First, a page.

Who says artsy types don’t have Olympic spirit? A tongue-in-cheek dose of that unspooled at last night’s 2010 Victoria Film Festival pre-fest bash. It was a shtick that might even have amused those picky Vancouver Olympics organizers.
It featured A-Channel Vancouver Island’s Adam Sawatsky, a likable fellow but certainly not someone you’d confuse with torchbearer Simon Whitfield or Silken Laumann. That didn’t stop Sawatsky from getting cheers of his own as he spoofed the 106-day Olympic torch relay at Simon Game’s Island Industrial FX Studio on John Street.
Sawatsky single-handedly completed a 106-second Program Guide Relay last night. Passing the program guide to himself over and over, he appeared to be sprinting through New York, Las Vegas and other locations, thanks to the wonders of green screen technology.
Sawatsky emceed the official launch of the festival at the studio, where dozens of film fans previewed festival flicks and sampled Driftwood Brewery’s Reel Beer and gourmet goodies from Sauce Restaurant. Fittingly, considering the festival features a homage to Italian cinema this year, the menu included an antipasto platter and tomato bruschetta crostini.
It also seemed fitting that the venue for this cinematic January tradition was switched from Lucky Bar to the production facility where strategically placed cameras and the studio’s giant green screen gave cinephiles the chance to become part of the action beamed onto large monitors.
“It was just time,” festival director Kathy Kay said. “We’ve been at Lucky for four years, and it’s easy to keep going back to the same place.
“We wanted to freshen things up, and with all the new media stuff we’re doing, it’s perfect.”
Guests got sneak previews of the festival’s technological advances (including tiny pink USB drives containing interactive program guides and a festival iPhone app) and its focus on Web-based productions and new delivery systems.
Flickering away were clips from films such as opening night gala presentation Coco Chanel and Igor Stravinsky; the Canadian film Beyond Gay, Bob Christie’s documentary on gay pride; Private Lives of Pippa Lee, Rebecca Miller’s Brad Pitt-produced satire starring Robin Wright Penn as its enigmatic heroine; and Bruce Sweeney’s sexual dysfunction comedy Excited.
Other noteworthy features will include Lost Cause, Steeve Leonard’s absurdist Québécois comedy about a soul-searching janitor; A Shine of Rainbows, Vic Sarin’s drama about the exploits of a young Irish orphan; the Australian drama Three Blind Mice; Untitled, Jonathan Parker’s satire on New York’s modern art scene; and Uwe Boll’s take on Darfur.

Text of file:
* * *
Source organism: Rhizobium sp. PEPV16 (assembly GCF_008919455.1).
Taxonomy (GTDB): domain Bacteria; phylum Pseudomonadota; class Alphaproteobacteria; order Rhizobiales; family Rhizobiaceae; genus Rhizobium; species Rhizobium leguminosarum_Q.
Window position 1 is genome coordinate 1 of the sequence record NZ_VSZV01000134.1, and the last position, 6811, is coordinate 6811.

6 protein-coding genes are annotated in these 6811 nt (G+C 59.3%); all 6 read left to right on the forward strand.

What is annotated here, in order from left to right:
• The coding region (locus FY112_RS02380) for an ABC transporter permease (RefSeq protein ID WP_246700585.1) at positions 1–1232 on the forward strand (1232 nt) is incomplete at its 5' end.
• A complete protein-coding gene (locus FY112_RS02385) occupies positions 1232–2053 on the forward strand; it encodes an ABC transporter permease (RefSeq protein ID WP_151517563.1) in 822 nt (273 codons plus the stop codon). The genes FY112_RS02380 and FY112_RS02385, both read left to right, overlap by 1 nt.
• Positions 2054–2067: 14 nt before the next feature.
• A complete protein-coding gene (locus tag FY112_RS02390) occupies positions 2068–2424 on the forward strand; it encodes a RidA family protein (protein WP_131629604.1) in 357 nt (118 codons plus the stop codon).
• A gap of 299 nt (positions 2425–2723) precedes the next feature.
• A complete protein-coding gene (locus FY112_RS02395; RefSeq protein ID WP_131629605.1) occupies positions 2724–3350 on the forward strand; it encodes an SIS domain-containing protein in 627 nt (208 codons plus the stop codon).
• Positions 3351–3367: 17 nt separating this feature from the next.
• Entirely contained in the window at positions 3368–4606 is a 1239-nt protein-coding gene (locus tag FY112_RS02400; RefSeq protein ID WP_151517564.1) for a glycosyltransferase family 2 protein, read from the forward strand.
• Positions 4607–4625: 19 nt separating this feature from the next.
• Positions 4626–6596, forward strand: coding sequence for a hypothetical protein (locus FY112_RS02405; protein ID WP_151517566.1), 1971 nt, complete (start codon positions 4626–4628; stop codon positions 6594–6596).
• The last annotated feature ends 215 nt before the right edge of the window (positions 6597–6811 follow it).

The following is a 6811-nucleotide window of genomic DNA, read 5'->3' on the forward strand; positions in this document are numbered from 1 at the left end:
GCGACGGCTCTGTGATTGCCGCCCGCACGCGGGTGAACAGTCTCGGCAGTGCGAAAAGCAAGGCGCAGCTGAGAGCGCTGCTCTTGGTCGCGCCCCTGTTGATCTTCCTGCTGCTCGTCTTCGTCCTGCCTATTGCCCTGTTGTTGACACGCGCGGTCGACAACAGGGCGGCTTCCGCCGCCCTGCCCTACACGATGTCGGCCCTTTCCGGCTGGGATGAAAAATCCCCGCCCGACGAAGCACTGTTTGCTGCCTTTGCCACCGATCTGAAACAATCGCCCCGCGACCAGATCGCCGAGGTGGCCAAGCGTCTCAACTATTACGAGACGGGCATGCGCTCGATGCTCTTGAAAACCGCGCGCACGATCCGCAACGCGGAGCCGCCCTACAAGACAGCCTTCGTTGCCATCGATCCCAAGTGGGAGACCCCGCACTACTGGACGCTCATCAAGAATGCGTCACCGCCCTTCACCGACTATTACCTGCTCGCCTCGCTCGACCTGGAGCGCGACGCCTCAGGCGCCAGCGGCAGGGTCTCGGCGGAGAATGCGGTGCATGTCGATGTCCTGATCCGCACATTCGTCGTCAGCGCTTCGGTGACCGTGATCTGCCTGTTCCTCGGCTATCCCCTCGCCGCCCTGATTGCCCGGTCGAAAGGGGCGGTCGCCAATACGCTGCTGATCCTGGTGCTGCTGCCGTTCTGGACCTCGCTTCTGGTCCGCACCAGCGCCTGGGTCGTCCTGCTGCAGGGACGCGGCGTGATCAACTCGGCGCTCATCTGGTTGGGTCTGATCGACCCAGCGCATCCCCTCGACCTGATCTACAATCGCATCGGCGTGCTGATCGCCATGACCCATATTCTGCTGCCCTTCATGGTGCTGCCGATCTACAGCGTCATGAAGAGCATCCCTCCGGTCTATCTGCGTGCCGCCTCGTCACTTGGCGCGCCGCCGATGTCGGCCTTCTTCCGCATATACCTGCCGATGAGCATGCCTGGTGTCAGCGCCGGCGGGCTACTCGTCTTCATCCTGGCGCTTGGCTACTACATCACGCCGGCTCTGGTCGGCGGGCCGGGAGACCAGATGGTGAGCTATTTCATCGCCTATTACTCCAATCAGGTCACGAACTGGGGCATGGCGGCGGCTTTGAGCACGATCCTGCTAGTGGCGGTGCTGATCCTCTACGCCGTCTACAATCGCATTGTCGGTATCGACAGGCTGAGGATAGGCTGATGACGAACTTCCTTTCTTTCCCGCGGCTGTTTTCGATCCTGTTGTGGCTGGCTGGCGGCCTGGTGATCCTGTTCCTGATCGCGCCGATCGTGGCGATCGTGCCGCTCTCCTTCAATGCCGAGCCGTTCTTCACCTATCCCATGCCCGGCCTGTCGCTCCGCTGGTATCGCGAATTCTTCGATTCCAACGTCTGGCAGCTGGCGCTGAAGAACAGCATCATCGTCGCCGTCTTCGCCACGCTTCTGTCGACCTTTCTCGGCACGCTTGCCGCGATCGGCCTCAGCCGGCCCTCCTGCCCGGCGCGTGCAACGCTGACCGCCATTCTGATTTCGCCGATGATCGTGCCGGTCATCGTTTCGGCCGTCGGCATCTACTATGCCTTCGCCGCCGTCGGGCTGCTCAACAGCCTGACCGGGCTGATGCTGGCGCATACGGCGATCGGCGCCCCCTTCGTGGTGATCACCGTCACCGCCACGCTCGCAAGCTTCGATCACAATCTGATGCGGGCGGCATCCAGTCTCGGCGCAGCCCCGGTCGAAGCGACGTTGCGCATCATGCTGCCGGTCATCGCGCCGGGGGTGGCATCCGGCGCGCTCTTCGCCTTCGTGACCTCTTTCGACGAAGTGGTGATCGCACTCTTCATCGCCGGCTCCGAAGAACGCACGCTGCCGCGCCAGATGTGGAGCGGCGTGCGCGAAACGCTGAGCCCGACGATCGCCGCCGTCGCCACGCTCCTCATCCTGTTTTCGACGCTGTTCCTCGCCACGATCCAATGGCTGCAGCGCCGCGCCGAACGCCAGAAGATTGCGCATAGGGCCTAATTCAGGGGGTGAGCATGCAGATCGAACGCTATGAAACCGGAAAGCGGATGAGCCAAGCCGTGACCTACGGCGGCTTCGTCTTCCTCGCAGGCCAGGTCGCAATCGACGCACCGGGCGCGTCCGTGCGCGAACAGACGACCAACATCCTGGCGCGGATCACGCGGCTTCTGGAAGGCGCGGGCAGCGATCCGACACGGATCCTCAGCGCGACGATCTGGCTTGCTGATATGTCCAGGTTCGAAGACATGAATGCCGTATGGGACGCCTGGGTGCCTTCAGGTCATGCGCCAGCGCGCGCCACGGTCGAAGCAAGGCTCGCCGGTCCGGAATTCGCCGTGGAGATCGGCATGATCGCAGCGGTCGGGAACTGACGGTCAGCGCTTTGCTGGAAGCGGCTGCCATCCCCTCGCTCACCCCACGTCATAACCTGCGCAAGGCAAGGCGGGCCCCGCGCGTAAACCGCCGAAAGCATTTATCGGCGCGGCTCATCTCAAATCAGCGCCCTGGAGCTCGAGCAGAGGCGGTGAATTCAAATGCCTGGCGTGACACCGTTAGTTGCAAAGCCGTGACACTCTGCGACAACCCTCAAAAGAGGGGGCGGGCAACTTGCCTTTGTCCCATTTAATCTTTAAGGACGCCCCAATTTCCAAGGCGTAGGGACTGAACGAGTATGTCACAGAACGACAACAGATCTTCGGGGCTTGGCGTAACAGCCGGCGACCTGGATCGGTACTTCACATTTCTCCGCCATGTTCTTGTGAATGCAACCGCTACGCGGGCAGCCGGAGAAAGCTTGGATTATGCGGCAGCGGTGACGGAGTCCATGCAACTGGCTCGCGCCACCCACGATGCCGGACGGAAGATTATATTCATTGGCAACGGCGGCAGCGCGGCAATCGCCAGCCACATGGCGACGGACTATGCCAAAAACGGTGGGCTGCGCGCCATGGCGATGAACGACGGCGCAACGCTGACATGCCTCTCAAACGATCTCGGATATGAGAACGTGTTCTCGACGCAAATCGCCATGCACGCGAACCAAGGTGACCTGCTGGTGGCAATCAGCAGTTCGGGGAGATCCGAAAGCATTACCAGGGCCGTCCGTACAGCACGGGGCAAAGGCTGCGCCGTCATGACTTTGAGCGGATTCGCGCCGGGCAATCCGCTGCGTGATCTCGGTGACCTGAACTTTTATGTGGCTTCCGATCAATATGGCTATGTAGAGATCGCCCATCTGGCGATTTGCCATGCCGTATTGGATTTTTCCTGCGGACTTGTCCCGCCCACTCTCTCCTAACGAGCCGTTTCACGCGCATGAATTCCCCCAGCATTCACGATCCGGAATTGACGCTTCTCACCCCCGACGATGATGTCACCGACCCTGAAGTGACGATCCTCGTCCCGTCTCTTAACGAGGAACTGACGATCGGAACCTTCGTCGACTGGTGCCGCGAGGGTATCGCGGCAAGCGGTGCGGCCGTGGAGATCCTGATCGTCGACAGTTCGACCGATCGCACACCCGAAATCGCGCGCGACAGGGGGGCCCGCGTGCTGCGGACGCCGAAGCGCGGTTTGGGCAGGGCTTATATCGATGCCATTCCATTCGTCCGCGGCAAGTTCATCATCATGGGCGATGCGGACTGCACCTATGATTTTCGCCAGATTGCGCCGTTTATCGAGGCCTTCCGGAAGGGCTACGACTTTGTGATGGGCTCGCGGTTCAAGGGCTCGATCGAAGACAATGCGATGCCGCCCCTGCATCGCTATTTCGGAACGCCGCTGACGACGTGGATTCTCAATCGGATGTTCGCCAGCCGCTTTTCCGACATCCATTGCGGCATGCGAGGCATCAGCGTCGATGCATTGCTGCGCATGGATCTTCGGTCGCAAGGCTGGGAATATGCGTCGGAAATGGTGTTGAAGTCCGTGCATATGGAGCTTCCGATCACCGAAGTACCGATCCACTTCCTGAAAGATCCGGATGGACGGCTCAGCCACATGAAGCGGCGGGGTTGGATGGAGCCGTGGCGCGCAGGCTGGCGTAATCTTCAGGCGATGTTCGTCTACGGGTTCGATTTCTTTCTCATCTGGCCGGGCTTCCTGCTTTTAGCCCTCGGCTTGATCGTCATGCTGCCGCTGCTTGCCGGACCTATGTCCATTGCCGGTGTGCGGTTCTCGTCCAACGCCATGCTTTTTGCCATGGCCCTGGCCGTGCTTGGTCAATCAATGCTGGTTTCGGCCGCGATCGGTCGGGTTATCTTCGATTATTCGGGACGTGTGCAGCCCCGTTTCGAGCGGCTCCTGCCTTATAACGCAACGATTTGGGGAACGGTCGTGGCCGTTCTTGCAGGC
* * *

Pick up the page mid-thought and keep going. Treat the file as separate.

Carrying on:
We can also expect some intriguing entries with local interest, notably Who Killed Miracle?, Scott Renyard’s documentary revisiting the mysterious death of the baby killer whale; and The Brothel Project, April Butler-Parry’s directorial debut, which chronicles attempts by columnist Jody Paterson and retired sex worker Lauren Casey to open Victoria’s first legal brothel.
And we got the lowdown on movers and shakers coming to speak at Springboard.
They include the industry event’s host, Canada AM film critic Richard Crouse; writer-comedian Todd Allen (This Hour Has 22 Minutes); Infinity Features producer Rob Merilees (The Imaginarium of Dr. Parnassus); Kinosmith’s Robin Smith; director Warren P. Sonoda; and Angie Burns, vice-president publicity and promotions for Maple Pictures Corp.
Winners of this year’s FilmCan student short films competition were also announced. St. Michaels University School student Chris-tina Robillard won a Sony HD Handycam in the junior category for her short film Wannabe, and Dunsmuir Middle School’s Emma-Lynn Whitman won in the senior category, taking home an iMac, complete with Final Cut Express software, for Technology Is a Dead Bird. The winning films can be viewed at vimeo.com/groups/filmcan.
Not surprisingly, there was much talk about special guest Kris Kristofferson, who will be here Feb. 2 to accept the inaugural IN award recognizing innovation, independence and inspiration.
The trail-blazing actor, singer and songwriter will be interviewed by Crouse at the Empire Capitol 6 at 9:15 p.m., followed by a screening of a Kristofferson classic.
“He’s such a lovely man,” Kay said. “He represents all of what the award’s about, and works with a lot of indie directors like John Sayles and Alan Rudolph.”
Also confirmed last night were two new curatorial programs, Pleasure Paradox and Future Perfect, and the debut of the Office (formerly Platinum) as the festival’s social hub. Parkside Victoria Resort and Spa will be the new opening gala venue.
The 2010 Victoria Film Festival runs from Jan. 29 to Feb. 7 at the Capitol 6, Cineplex Odeon, the Fairmont Empress hotel, Whitebird and other venues. Program guides hit the streets today and the box office is open at 1215 Blanshard St. Tel. 250-389-0444, www.victoriafilmfestival.com.
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